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|Title:||Mucociliary and long-term particle clearance in airways of patients with immotile cilia|
|Citation:||Respiratory Research, 2006, 7, 10|
|Abstract:||Spherical monodisperse ferromagnetic iron oxide particles of 1.9 μm geometric and 4.2 μm aerodynamic diameter were inhaled by seven patients with primary ciliary dyskinesia (PCD) using the shallow bolus technique, and compared to 13 healthy non-smokers (NS) from a previous study. The bolus penetration front depth was limiting to the phase1 dead space volume. In PCD patients deposition was 58+/-8 % after 8 s breath holding time. Particle retention was measured by the magnetopneumographic method over a period of nine months. Particle clearance from the airways showed a fast and a slow phase. In PCD patients airway clearance was retarded and prolonged, 42+/-12 % followed the fast phase with a mean half time of 16.8+/-8.6 hours. The remaining fraction was cleared slowly with a half time of 121+/-25 days. In healthy NS 49+/-9 % of particles were cleared in the fast phase with a mean half time of 3.0+/-1.6 hours, characteristic of an intact mucociliary clearance. There was no difference in the slow clearance phase between PCD patients and healthy NS. Despite non-functioning cilia the effectiveness of airway clearance in PCD patients is comparable to healthy NS, with a prolonged kinetics of one week, which may primarily reflect the effectiveness of cough clearance. This prolonged airway clearance allows longer residence times of bacteria and viruses in the airways and may be one reason for increased frequency of infections in PCD patients.|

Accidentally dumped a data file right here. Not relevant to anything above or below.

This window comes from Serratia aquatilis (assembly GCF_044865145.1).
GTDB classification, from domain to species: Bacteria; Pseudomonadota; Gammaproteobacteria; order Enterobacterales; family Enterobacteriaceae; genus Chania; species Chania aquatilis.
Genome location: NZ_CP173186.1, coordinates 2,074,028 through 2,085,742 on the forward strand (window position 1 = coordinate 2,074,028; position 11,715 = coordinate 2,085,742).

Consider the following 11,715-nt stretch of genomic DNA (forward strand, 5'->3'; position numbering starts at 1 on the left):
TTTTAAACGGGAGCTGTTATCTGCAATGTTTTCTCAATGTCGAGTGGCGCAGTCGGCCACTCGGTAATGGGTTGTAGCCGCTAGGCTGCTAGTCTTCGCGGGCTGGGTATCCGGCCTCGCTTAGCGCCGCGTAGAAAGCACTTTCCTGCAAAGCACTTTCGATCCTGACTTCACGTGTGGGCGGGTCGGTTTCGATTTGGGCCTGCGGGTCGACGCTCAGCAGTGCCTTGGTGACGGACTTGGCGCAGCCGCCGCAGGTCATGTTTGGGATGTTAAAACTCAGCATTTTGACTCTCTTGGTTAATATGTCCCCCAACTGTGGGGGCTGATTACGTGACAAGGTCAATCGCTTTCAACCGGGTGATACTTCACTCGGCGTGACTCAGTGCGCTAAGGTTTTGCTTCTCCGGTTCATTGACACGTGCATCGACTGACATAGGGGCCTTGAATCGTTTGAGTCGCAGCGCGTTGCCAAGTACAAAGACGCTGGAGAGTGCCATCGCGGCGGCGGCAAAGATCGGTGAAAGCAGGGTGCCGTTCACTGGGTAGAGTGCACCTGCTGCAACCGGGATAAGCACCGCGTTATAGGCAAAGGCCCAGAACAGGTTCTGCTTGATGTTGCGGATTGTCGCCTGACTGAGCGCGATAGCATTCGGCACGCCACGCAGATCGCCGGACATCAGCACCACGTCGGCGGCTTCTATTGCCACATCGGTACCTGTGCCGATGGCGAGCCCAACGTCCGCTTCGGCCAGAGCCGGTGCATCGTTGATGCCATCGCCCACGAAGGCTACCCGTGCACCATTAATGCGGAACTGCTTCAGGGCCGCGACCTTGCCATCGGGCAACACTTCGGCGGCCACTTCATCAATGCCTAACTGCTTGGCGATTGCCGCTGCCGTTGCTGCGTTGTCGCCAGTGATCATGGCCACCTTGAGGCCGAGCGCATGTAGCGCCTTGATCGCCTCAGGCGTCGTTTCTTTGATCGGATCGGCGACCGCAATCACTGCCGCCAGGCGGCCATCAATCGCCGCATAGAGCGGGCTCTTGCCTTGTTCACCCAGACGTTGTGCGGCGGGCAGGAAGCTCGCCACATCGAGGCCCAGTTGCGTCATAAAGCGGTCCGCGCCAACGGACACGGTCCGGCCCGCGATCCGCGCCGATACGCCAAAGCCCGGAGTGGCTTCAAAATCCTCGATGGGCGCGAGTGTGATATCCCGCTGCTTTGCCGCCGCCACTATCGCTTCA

|Description:||This is an Open Access article distributed under the terms of the Creative Commons Attribution License (http://creativecommons.org/licenses/by/2.0), which permits unrestricted use, distribution, and reproduction in any medium, provided the original work is properly cited. Also available from http://respiratory-research.com/content/7/1/10|
|Appears in Collections:||Published Articles, Dept. of Infection, Immunity and Inflammation|
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